lamb stew (keshkeg) herriseh

Gruel. Slop. Porridge. Mush. Images from a Charles Dickens' novel where orphans survive on one pot meals that pour into their little eating bowl all too infrequently. Usually eaten with a spoon. Closer to home this dish reminds me of my dad's hot oatmeal that he ate every morning for breakfast. A thick grey amorphous mass, not very appealing, but tasty with milk and sugar and perhaps even nutritious (the oatmeal).

Herriseh is a traditional Armenian recipe that even finds its way into a famous historical phrase connected with their often precarious status in the north Middle East. The traditional production method is somewhat dependent on having a homebound cook, since it takes about 7 hours of stovetop attention to execute. Isgouhi, perhaps slightly influenced by American attitudes about really excessive time intensive home activities (but only slightly), cuts this time considerably using a pressure cooker. Though Paul's favorite, ms_ani has resisted the dish for years until bob got interested and repeatedly insisted that she have some. Now she almost likes it, a decided improvement. It is not the most attractive meal in the pot or on your plate, but it is pretty tasty nonetheless. And good for you.

Herriseh is made with another whole grain, shelled wheat, also called "skinless whole grain wheat", which is an uncooked hulled wheat (dzedzadz) that is available in Armenian food products stores, but which can be substituted by barley (pearl barley) in desperation. In contrast cracked wheat (bulgur = tzavar) is a cooked wheat which is dried and ground into four sizes (1: fine, 2: medium, 3: big, 4 or half-cut: bigger). All this useful information comes from a pair of really good Armenian cookbooks recently acquired in the herriseh research effort. For some time bob never realized this was almost his highly prized barley in disguise (that he rarely seems to eat in spite of his desire for it) since after the cooking treatment it gets, the individual grains disintegrate.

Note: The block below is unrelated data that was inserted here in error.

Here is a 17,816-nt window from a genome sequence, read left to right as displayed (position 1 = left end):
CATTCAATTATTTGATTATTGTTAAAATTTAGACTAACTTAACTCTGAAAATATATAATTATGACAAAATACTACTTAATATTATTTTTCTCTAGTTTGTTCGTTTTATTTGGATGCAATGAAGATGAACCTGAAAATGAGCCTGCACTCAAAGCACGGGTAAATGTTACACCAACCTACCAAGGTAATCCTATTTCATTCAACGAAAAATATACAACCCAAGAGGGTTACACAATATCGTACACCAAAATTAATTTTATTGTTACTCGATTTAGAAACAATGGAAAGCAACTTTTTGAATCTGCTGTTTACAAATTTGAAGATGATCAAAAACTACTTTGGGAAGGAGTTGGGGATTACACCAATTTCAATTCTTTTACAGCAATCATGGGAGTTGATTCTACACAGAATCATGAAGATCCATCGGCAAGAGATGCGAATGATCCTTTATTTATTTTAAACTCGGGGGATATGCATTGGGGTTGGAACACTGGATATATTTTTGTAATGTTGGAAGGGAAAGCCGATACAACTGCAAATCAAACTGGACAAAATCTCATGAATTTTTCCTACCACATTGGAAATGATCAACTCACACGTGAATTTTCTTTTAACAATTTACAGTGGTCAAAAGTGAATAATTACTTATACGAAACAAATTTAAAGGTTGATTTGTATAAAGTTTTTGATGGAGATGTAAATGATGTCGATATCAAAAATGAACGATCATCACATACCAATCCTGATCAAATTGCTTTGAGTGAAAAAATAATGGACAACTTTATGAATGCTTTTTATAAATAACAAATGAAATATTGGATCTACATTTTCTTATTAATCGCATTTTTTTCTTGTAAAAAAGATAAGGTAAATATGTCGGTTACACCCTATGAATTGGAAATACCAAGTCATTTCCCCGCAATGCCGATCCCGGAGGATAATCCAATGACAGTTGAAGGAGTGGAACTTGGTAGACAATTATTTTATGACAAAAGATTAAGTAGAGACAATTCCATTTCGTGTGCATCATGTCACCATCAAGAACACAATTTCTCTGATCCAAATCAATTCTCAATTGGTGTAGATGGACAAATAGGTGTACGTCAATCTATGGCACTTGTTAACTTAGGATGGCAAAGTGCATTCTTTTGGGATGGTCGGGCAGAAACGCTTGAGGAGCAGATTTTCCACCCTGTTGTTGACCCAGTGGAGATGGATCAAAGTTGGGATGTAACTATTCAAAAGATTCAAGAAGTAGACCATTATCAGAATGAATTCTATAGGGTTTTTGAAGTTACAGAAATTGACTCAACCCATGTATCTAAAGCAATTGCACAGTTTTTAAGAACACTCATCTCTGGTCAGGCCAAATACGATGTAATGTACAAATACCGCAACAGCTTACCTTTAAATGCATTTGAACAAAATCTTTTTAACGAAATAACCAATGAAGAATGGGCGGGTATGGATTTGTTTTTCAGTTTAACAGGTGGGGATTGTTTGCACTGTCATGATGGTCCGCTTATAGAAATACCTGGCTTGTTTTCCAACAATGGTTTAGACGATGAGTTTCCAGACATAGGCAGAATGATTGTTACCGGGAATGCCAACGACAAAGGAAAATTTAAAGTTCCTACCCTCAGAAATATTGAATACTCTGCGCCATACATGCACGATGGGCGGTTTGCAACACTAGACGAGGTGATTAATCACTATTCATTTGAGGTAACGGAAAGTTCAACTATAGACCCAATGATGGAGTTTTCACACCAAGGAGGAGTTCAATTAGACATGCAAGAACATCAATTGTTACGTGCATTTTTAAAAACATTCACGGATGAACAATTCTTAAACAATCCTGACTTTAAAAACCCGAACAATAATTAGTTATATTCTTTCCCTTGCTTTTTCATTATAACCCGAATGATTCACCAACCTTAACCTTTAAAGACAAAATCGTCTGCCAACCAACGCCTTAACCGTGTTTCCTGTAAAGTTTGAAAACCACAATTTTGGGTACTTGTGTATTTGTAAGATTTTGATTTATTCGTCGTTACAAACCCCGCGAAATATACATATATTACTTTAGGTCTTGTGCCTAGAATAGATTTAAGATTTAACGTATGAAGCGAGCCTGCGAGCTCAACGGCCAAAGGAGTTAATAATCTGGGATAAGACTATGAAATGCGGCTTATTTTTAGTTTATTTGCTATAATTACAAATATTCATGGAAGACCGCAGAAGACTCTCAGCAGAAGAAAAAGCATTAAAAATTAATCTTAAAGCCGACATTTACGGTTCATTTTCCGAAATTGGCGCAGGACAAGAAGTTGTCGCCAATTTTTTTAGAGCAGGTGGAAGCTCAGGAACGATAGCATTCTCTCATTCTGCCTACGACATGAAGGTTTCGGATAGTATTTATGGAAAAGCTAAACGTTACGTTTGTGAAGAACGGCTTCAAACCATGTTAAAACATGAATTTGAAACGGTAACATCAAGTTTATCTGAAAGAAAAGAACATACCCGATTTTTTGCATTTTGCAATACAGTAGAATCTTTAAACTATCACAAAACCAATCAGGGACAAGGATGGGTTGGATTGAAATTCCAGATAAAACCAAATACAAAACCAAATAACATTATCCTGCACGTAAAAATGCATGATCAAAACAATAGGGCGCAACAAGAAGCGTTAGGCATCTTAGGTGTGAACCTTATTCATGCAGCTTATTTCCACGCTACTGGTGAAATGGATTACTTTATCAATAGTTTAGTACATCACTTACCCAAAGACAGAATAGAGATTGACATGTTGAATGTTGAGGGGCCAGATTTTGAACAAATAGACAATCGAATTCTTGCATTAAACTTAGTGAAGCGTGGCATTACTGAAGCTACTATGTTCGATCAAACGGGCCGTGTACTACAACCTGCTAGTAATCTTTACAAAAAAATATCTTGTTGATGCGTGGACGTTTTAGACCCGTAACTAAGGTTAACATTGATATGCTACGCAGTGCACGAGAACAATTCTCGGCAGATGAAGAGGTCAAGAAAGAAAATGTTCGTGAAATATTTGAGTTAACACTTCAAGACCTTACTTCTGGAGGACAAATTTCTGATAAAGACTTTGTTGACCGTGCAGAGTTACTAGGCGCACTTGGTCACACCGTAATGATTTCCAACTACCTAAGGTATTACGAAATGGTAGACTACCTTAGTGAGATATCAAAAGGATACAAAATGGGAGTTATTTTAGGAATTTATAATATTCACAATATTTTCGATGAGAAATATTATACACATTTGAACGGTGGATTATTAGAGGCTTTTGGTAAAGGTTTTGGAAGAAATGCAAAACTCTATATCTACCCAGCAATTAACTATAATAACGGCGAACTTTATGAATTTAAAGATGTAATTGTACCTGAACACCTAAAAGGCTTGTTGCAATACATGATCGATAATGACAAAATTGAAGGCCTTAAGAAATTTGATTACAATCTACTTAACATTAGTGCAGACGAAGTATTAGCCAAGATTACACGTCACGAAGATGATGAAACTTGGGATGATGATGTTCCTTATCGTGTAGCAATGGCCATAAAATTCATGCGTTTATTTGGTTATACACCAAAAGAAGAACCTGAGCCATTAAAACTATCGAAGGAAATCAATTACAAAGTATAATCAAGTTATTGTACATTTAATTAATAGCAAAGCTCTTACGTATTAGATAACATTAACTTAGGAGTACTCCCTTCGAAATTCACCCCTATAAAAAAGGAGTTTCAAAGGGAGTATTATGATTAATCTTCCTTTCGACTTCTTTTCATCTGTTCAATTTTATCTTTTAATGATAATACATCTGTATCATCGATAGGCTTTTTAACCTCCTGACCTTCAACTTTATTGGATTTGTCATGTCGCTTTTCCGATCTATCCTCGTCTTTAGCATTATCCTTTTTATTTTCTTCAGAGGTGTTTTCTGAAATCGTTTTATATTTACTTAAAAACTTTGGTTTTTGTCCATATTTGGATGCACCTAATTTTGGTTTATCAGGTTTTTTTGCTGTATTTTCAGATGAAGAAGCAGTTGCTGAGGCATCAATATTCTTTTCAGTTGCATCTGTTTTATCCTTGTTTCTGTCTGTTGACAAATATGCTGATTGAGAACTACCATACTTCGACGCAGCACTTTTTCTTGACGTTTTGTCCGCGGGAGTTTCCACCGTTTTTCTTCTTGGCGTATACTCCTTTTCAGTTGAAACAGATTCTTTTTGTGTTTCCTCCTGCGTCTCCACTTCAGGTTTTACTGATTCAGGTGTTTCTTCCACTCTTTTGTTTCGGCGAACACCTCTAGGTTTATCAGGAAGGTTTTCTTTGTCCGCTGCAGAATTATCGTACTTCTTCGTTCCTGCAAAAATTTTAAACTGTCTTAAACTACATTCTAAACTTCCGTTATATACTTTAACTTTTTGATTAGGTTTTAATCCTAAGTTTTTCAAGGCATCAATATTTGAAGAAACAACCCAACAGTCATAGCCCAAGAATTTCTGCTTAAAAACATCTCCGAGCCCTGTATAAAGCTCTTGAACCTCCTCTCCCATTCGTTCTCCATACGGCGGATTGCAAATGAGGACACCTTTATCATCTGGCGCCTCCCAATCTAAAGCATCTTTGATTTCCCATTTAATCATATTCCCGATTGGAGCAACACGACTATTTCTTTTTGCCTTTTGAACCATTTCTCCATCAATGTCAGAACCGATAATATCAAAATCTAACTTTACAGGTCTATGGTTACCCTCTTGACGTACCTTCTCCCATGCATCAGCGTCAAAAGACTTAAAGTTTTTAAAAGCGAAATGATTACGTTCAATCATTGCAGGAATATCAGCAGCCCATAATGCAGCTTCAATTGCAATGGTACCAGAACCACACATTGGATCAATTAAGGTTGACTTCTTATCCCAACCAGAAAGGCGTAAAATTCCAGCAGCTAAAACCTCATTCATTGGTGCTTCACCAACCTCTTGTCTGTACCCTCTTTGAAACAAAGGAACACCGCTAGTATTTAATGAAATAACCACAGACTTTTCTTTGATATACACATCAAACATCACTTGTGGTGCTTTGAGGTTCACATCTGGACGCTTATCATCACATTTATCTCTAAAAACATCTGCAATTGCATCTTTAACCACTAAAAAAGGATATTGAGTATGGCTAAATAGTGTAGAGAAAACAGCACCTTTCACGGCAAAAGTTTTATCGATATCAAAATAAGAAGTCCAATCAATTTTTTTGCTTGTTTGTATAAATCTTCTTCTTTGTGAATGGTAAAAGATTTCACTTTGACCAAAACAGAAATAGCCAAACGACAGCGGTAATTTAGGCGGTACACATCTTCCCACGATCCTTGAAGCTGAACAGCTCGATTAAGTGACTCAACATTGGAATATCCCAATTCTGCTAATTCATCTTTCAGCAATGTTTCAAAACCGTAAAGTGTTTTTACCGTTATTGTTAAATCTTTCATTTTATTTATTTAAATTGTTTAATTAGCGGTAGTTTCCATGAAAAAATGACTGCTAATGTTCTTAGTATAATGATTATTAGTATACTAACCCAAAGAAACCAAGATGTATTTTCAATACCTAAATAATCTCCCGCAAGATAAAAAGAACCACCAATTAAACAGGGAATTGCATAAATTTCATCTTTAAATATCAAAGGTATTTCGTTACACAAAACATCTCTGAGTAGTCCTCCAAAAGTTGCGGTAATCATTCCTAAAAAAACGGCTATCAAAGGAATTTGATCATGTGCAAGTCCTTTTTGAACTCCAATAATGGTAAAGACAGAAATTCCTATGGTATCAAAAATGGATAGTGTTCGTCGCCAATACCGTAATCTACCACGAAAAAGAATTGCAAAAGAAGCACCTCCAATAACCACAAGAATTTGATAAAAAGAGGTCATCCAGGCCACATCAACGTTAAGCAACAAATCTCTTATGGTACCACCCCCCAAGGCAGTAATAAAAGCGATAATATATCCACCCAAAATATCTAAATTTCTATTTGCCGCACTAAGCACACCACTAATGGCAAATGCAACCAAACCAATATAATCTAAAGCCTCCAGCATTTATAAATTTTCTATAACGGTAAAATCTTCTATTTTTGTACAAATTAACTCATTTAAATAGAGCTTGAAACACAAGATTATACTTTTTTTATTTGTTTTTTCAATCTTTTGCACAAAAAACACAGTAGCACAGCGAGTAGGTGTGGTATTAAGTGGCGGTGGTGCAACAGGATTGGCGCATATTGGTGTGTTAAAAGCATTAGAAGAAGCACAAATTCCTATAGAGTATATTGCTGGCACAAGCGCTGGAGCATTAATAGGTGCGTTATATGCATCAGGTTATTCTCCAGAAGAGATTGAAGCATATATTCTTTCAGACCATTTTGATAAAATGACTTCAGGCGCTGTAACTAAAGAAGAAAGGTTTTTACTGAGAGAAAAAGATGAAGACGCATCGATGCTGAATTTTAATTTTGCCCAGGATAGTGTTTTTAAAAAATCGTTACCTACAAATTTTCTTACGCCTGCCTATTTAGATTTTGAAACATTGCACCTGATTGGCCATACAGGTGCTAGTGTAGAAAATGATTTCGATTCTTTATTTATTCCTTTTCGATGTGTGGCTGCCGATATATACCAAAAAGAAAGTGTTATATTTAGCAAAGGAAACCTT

ingredients

1 lb lamb meat
5 c water (approximate)
2 bay leaves
salt and pepper to taste
1 small onion, chopped in 6 pieces
1 c shelled wheat
1 T butter

instructions

  1. Start with de-scumming: boil the cutup lamb meat in water (just to cover) and remove the scum that forms on the surface of the water. Rinse well.
  2. Put the meat into a pressure cooker and cover it with water. Add bay leaves, salt and pepper, and the onion pieces. Bring to a boil and again remove the foam at the top with a spoon.
  3. Close the pressure cooker and bring to full steam. Cook 10-15 minutes at full steam.
  4. Meanwhile rinse shelled wheat several times until the rinse water runs clear. Put into a pot with 2 inches more water than the wheat level. Bring to a boil and reduce to a simmer. Stir occasionally. Add water occasionally as it sucks it up, until all the kernels are open and puffed up, about 1 hour.
  5. Add the wheat to the meat and stir. Add 1 cup (or more) water if too thick. Bring to a boil. Taste for salt. Then close the pressure cooker and cook 1 hour at low pressure.
  6. Open and taste for spices and adjust. Add 3 c boiling water. Simmer 1 hour.
  7. Melt butter in nonstick pan and mix into the stuff.
  8. Simmer a bit longer until ready to serve.

notes

  1. If you add up the cooking times, it seems like an almost manageable 3 hours plus spillover for prep. Still long but conceivable compared to over 7. I think we can sacrifice: it's this or nothing, unless Dzovig invites us over for dinner...
  2. Ani's aunt Ani simplifies this further by combining steps 3 thru 5 into a single shot single pot "throw all the ingredients into the pressure cooker" approach and simmer 3 hours minimum under pressure. Somewhere along the way the bones get removed in both recipes, but this requires further clarification...
  3. Some other spellings: herisah, hareesa, harrisah.
  4. Illustrations available.
herriseh.htm: 16-aug-2006 [what, ME cook? 1984 dr bob enterprises]